This VPN security risk is closely related to logging. If you examine the websites of basically every commercial VPN provider, you will come across such wording as zero-logging policy. It implies that a service doesn’t implement any logs, neither connection nor traffic ones. However, if you dig a little deeper, the promise of no logging appears to be no more than a marketing gimmick.
For instance, a famous VPN provider Hide My Ass declares ultimate confidentiality and no-data logging while the legal proceeding against HMA former client proves otherwise. The provider turned over information about its subscriber it shouldn’t have had in the first place. Unfortunately, Hide My Ass is not the only service that misleads customers and creates a false sense of security.
3. Non-Anonymous Payment Methods
A VPN that truly implements log-less policy won’t know about your web activities but, at the same time, it will know who its users are if they pay with a credit card or PayPal. In order to obtain a bank card or open a PayPal account, you need to provide confidential information including your name, address, and banking details. While purchasing a VPN, this data becomes known. Even if a provider doesn’t handle payments in-house, it is no trouble to tie a specific transaction to a VPN account.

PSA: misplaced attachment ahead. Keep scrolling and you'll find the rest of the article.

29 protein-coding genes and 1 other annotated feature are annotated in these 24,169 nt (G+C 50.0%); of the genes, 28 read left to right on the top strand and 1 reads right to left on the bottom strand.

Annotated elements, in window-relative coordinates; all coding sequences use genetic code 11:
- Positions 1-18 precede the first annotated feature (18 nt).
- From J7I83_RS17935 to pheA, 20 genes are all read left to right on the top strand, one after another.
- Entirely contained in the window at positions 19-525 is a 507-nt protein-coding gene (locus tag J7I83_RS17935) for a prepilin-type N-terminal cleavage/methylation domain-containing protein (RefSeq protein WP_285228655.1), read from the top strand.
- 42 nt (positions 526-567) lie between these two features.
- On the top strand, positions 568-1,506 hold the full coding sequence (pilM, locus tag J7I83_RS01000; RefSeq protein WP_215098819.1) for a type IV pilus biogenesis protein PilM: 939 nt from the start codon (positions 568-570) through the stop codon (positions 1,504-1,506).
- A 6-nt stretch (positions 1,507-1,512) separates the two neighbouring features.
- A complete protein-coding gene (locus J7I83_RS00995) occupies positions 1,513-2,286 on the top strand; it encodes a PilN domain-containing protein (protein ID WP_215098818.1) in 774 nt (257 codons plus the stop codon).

Luckily, more and more providers start introducing anonymous payment via Bitcoin and gift cards. Together with a burner email and pseudonym, secure payment methods are able to keep your identity secret.
4. Privacy-Hostile Jurisdiction
Not many people realize it but the location of a VPN’s headquarter matters. Some countries have privacy-friendly legislation while others force services to collect data regarding their users and share it with the authorities. Security-focused providers prefer to register in the former type of countries and avoid the latter.
Besides data retention laws, you should keep in mind the relation to the Five-Nine-Fourteen Eyes Union. Originally, the Five Eyes Treaty was concluded between 5 countries (the USA, the UK, Canada, Australia, and New Zealand) to share intelligence information. Later, more countries joined the spy alliance and formed the Nine Eyes (the above-mentioned nations plus the Netherlands, Denmark, Norway, and France). With time, the union expanded to 14 members (the Nine Eyes along with Belgium, Sweden, Germany, Spain, and Italy).